[i] “U.N. Offers Medical Help to Enemy to Combat North Korea Epidemics: U.N. Offers for Aid Against Epidemics,” New York Times, March 22, 1952.
[ii] “Plague Aid in Asia Termed U.S. Duty: Shotwell Tells Women's Clubs Concept of Help to Enemies Is Not New for America,” New York Times, March 23, 1952.
[iii] Chosŏn Chungang T'ongsinsa, Chosŏn chungang yŏn'gam [Korean Central Yearbook], (P'yŏnyang: Chosŏn Chungang T'ongsinsa, 1953), 115.
[iv] Elizabeth Fee, Marcu Cueto, M., & Theodore M. Brown, “At the Roots of The World Health Organization's Challenges: Politics and Regionalization,” American Journal of Public Health, 106, no.11, (2016), 1912.
[vi] “Communist Charges of US Use of Biological Warfare,” General CIA Records, 1952.3.25, CIA-RDP79S01011A000600050 006-3, 5; Albert Cowdrey, The Medics’ War, (Washington, D.C.: Center of Military History, U.S. Army, 1987) 221; Munhwa Sŏnjŏnsŏng, Sŏndongwŏn Such'ŏp [Instigator’s Notebook], June 20, 1951, 30.
[vii] “Communist Charges of US Use of Biological Warfare,” 1952.3.25, 5; Munhwa Sŏnjŏnsŏng, Sŏndongwŏn Such'ŏp [Instigator’s Notebook], June 20, 1951, 30.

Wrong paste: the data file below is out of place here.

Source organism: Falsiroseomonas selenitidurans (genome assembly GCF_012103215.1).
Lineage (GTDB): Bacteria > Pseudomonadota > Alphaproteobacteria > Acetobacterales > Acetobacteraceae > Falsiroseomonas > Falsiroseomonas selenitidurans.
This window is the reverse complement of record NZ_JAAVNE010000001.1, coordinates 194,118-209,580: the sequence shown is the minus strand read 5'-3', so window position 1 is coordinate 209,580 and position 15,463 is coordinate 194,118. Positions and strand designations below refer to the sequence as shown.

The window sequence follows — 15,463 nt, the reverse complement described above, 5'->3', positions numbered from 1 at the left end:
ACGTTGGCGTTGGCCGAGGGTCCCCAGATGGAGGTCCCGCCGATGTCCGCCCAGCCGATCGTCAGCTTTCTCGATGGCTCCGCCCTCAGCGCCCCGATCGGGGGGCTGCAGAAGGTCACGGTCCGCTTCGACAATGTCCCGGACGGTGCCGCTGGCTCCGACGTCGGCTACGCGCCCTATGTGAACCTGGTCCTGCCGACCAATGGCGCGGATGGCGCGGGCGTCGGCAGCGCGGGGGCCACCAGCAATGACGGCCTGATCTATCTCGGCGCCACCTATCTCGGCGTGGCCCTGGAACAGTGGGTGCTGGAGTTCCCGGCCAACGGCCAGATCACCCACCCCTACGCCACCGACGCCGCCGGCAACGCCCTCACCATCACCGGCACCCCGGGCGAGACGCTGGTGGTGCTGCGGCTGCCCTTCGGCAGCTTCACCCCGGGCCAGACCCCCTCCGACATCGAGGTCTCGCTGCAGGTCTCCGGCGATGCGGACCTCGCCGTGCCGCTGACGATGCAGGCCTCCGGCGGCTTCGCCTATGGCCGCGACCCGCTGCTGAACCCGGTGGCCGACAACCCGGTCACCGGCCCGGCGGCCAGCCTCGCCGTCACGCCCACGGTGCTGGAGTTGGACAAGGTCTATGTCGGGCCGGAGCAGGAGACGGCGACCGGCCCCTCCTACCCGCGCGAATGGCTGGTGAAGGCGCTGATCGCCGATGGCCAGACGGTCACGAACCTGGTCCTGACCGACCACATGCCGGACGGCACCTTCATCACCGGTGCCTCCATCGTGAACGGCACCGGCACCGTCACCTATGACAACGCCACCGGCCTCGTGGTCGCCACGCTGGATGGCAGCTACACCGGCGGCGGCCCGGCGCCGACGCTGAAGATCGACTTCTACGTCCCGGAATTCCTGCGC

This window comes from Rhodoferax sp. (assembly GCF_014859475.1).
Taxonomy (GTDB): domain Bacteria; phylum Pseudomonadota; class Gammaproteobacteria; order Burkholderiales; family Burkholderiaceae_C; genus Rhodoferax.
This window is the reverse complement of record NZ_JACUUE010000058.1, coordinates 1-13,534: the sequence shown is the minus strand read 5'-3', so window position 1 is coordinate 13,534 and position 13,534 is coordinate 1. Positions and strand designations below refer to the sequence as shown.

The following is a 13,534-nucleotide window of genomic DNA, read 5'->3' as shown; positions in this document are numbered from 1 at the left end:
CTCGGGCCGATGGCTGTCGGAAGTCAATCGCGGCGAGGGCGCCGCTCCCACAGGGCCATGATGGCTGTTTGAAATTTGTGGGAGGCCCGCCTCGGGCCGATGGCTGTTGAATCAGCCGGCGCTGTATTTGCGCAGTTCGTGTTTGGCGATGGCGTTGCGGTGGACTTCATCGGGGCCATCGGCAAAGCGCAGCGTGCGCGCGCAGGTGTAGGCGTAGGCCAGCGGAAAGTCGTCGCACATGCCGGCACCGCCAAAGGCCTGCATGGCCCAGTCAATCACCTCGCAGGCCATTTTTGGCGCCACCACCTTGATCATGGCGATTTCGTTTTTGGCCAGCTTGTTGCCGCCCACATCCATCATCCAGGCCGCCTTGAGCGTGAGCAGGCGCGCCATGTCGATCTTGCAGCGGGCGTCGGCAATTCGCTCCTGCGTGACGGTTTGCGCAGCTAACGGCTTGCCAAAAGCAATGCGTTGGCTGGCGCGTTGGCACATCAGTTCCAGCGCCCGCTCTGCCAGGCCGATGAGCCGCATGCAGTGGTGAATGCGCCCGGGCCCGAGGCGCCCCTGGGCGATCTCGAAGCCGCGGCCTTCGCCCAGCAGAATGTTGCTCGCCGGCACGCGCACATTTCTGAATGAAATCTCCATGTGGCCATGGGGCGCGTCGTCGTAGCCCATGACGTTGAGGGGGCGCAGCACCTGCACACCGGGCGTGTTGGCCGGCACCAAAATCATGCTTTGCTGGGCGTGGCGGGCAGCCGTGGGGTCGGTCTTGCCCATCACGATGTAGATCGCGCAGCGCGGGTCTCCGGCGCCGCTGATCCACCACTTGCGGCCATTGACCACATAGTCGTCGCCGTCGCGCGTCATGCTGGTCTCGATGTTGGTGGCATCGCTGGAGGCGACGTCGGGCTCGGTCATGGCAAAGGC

[viii] Dean, W. F., and Worden, W. L., General Dean’s Story. (New York.: Viking Press, 1954). 275.
[ix] “Kakkuk ŭiryobangyŏgilkkundŭl:Kkakchiesŏ hŏnsinjŏk saŏp kyesok [Healthcare workers from all over the world: Being committed to working continuously for their duty in all parts of the country],” Nodong sinmun [Worker’s Newspaper], July 30, 1951.
About the Author
Hyundai Motor-Korea Foundation Center for Korean History and Public Policy
The Center for Korean History and Public Policy was established in 2015 with the generous support of the Hyundai Motor Company and the Korea Foundation to provide a coherent, long-term platform for improving historical understanding of Korea and informing the public policy debate on the Korean peninsula in the United States and beyond. Read more